Building a better jug

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p1437660664 1 Building a better jug

Jug fishing for catfish isn’t a very specialized endeavor, but following the advice of somebody who has been tweaking his jug fishing for the last seven or eight years will serve you well in your own foray into jug fishing.

Mike Lantz’s homemade jugs have been modified over time because of baits that continually dragged the bottom, bait that got pulled to the surface and boats that were too full of milk jugs.

“I read a while back about how to make jugs out of PVC pipe,” Lantz said. “I sat down and made some like I had read about, but I kept learning little lessons that made me change little bits and pieces of my own jugs.”

Now Lantz constructs what he considers to be a perfect jug for the way he fishes ­— and all he needs is a pool noodle, PVC pipe, PVC end caps, eye bolts, nylon string, a circle hook and a split shot.

Here’s how he builds his jugs:

• Pool noodle — Lantz buys the noodles that can be found at just about any store that sells swimming supplies during the summer. Over time, he has stuck with yellow because of their visibility on the water in a slight chop. He cuts his pool noodles into 10-inch long sections.

• PVC pipe — Lantz has found that 3/4-inch PVC pipe fits perfectly in the readily available pool noodles popular at most stores. He buys a 10-foot section and cuts it into 12-inch pieces.

• PVC caps — Although his jugs will work without these caps, Lantz uses caps each end of his PVC pipe to help keep the pool noodle securely on the pipe.

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• Eye bolt — Any kind of little eye bolt with some good thread on it and an eye large enough to tie a line to it will work. Lantz drills a small pilot hole into one of the PVC caps and screws the bolt in.

Although he’s never lost a fish because of an eye bolt that pulled out, he said to secure it with some Loctite or Super Glue if you’re unsure.

• Nylon string — Color makes no difference, according to Lantz. He just uses a piece of 2 1/2- to 3-foot regular nylon string and ties one end to the eye bolt on the PVC end cap using a bowline knot. He likes using lighter string rather than heavier in case he gets hung.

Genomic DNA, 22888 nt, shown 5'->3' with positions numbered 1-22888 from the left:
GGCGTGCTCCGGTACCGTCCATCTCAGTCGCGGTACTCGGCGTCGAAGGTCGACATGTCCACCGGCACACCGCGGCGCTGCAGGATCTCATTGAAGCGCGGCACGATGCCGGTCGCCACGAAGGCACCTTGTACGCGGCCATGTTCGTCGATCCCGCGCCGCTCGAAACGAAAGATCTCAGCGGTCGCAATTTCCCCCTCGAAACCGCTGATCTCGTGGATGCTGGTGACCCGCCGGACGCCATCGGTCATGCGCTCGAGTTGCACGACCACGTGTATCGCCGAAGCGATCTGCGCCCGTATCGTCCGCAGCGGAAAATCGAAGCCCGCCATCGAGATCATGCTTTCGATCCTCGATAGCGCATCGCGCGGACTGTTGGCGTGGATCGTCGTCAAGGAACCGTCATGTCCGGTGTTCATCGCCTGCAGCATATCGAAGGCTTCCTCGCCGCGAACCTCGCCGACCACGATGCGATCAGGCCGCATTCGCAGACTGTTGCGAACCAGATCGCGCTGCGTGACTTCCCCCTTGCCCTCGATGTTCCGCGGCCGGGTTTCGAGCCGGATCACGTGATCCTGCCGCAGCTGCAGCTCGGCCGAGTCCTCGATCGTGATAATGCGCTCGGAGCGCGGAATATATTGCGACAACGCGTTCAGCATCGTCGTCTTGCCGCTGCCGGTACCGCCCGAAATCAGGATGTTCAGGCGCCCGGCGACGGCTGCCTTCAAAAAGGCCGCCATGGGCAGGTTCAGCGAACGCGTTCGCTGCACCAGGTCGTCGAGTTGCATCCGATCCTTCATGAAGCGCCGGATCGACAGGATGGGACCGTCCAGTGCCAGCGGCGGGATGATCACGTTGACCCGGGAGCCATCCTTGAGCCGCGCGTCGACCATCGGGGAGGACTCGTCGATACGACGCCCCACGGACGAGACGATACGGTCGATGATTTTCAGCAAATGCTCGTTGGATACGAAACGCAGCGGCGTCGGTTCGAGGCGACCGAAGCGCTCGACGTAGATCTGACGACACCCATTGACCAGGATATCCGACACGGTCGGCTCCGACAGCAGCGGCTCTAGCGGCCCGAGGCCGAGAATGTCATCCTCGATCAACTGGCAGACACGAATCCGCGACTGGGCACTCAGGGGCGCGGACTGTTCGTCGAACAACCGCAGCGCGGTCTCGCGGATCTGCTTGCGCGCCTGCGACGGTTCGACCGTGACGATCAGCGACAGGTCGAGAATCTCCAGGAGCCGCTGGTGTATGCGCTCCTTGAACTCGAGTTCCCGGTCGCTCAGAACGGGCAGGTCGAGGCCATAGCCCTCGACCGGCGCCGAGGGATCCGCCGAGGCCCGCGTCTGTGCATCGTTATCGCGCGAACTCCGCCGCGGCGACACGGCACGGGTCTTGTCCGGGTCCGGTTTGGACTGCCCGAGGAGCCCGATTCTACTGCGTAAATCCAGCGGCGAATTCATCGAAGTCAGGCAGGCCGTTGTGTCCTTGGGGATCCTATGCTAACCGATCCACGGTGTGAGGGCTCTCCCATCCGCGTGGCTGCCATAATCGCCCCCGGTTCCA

• 6/0 circle sea hook — Lantz said he’s caught catfish as small as a half pound and as large as 25 pounds on these 6/0 hooks. He likes the larger hook because it holds up to the pressure of a big catfish without discriminating against small fish.

He uses another bowline knot to tie his hook to his nylon string.

• 1/16-ounce split shot — This little weight added to the line a few inches above the hook helps keep the bait down in the water when the wind or current starts moving a jug quickly across the surface.

• Cut bait — A plethora of baits exist that will attract catfish, but Lantz has settled on cut bait because he learned it stays on his hooks better, and the smell attracts the blue cats and channel cats he targets. Anglers after flathead catfish should stick with live bream.

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Ethan Smith is a seasoned marine veteran, professional blogger, witty and edgy writer, and an avid hunter. He spent a great deal of his childhood years around the Apache-Sitgreaves National Forest in Arizona. Watching active hunters practise their craft initiated him into the world of hunting and rubrics of outdoor life. He also honed his writing skills by sharing his outdoor experiences with fellow schoolmates through their high school’s magazine. Further along the way, the US Marine Corps got wind of his excellent combination of skills and sought to put them into good use by employing him as a combat correspondent. He now shares his income from this prestigious job with his wife and one kid. Read more >>